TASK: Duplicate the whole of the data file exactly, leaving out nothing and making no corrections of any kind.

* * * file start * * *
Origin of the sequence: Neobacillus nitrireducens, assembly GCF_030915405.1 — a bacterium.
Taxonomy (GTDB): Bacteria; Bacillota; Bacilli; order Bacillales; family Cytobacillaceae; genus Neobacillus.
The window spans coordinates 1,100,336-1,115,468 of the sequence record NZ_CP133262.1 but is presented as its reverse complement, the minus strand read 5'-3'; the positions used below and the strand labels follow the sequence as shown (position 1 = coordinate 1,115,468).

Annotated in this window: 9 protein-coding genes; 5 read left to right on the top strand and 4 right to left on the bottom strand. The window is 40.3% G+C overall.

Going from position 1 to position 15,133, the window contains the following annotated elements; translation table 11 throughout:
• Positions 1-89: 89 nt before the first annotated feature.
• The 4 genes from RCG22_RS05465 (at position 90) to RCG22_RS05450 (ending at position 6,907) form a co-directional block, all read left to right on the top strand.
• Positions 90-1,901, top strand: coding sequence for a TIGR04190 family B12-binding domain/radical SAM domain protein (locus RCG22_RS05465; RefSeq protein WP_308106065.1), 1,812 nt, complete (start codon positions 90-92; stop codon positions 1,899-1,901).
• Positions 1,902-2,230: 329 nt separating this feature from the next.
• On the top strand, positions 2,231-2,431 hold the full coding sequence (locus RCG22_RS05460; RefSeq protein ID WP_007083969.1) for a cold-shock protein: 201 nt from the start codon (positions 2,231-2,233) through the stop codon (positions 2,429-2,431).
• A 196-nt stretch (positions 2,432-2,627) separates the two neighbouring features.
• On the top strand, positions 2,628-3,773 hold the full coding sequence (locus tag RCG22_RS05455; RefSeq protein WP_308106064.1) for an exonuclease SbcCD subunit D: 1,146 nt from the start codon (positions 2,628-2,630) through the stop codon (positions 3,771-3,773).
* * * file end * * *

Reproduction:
Origin of the sequence: Neobacillus nitrireducens, assembly GCF_030915405.1 — a bacterium.
Taxonomy (GTDB): Bacteria; Bacillota; Bacilli; order Bacillales; family Cytobacillaceae; genus Neobacillus.
The window spans coordinates 1,100,336-1,115,468 of the sequence record NZ_CP133262.1 but is presented as its reverse complement, the minus strand read 5'-3'; the positions used below and the strand labels follow the sequence as shown (position 1 = coordinate 1,115,468).

Annotated in this window: 9 protein-coding genes; 5 read left to right on the top strand and 4 right to left on the bottom strand. The window is 40.3% G+C overall.

Going from position 1 to position 15,133, the window contains the following annotated elements; translation table 11 throughout:
• Positions 1-89: 89 nt before the first annotated feature.
• The 4 genes from RCG22_RS05465 (at position 90) to RCG22_RS05450 (ending at position 6,907) form a co-directional block, all read left to right on the top strand.
• Positions 90-1,901, top strand: coding sequence for a TIGR04190 family B12-binding domain/radical SAM domain protein (locus RCG22_RS05465; RefSeq protein WP_308106065.1), 1,812 nt, complete (start codon positions 90-92; stop codon positions 1,899-1,901).
• Positions 1,902-2,230: 329 nt separating this feature from the next.
• On the top strand, positions 2,231-2,431 hold the full coding sequence (locus RCG22_RS05460; RefSeq protein ID WP_007083969.1) for a cold-shock protein: 201 nt from the start codon (positions 2,231-2,233) through the stop codon (positions 2,429-2,431).
• A 196-nt stretch (positions 2,432-2,627) separates the two neighbouring features.
• On the top strand, positions 2,628-3,773 hold the full coding sequence (locus tag RCG22_RS05455; RefSeq protein WP_308106064.1) for an exonuclease SbcCD subunit D: 1,146 nt from the start codon (positions 2,628-2,630) through the stop codon (positions 3,771-3,773).